Native artists must be legitimate children of the art of their own nation, though renewing their set of artistic forms under the influence of a Christian sensitivity. Christian faith does not de-nationalize peoples, but enriches them with new gifts. Truly the new schools of Christian painting in China, Japan, Korea, Indochina, Indonesia and India have succeeded in translating with the brush all the poetry of their art, so spiritual, and celebratory of the Christian mysteries. Theirs is an art perfectly Christian and deeply indigenous! [18]

        Mgr. Costantini, at first, was disappointed at not being able to find Catholic Christian artists and their works. He had to wait few years before he could start to implement his ideals and plans.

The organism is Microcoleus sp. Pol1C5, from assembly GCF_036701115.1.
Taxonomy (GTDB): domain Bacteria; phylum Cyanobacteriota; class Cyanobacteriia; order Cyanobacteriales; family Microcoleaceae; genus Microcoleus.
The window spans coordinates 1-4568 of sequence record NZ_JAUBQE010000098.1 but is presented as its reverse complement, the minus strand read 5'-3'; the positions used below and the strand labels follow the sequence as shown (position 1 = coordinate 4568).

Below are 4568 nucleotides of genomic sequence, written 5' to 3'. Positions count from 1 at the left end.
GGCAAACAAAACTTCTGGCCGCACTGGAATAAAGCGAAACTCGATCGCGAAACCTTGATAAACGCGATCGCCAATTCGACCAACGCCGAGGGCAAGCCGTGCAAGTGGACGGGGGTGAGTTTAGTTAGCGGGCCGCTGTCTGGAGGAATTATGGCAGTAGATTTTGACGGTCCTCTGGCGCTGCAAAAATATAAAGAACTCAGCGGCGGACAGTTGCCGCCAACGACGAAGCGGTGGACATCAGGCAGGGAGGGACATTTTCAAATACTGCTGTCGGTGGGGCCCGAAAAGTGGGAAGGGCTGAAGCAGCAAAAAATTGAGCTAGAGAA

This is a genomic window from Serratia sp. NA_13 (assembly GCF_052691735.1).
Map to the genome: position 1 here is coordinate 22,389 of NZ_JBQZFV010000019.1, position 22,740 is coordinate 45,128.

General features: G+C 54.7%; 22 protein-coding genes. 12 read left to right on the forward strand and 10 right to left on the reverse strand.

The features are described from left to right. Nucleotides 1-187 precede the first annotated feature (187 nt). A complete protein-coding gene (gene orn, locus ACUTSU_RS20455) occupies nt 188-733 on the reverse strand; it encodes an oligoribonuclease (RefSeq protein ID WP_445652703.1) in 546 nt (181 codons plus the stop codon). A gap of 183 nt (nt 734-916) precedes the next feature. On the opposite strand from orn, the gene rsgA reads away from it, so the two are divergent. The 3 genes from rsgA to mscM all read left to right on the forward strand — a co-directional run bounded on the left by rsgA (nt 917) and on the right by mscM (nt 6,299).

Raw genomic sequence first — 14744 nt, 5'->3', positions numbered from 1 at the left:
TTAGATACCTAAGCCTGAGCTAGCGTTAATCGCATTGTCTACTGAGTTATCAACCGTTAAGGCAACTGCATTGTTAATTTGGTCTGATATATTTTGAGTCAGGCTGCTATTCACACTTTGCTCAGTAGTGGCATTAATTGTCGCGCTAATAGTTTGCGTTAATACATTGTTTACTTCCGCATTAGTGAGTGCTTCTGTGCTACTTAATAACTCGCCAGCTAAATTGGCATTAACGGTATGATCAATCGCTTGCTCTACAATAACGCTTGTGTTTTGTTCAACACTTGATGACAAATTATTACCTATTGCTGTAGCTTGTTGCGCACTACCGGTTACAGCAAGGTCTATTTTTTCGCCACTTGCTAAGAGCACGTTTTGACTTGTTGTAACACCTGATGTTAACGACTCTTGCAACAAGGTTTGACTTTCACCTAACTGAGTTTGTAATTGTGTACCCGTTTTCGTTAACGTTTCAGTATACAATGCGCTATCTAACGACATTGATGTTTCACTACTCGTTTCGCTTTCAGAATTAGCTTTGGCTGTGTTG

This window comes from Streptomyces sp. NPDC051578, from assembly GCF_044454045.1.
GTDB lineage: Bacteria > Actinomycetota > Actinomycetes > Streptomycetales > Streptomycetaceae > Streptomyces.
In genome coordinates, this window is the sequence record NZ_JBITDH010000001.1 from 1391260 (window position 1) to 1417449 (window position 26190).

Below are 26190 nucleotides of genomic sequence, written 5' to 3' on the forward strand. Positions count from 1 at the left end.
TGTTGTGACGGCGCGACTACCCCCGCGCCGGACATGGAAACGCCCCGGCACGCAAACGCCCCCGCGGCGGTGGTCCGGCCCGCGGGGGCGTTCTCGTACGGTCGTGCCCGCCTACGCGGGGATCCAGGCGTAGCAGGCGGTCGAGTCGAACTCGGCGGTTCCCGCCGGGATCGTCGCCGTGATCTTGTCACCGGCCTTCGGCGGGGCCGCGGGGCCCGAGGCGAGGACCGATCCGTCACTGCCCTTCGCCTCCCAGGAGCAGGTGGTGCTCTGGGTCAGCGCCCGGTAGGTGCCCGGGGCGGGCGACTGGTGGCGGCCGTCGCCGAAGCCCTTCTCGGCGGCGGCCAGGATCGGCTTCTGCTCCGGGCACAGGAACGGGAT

One day, in 1929[19], I went to visit in Peiping (now Beijing) the personal exhibition of the painter Chen Yuandu. I noticed that this young artist showed a special mastery of his craft, good talent, together with a very solid background in the national style of painting. What I enjoyed most was the spirit and poetry that his paintings expressed. It could be said that he turned lines into scale and the colors into music. I invited him to come to the Delegation’s quarters, and I talked to him about the Virgin Mary and the Bible. I showed him several pictures of the early Italian painters and handed him religious works of art for study. After a few days, he painted a picture of the Virgin Mary adoring the Child Jesus, and showed it to me. This beautiful picture in the Chinese style, which has been published in almost all the missionary magazines, became the first symbol of the new Chinese Catholic painting. At Pentecost in 1932, Mr. Chen received baptism and joined the Catholic Church, taking the name of Luke.[20]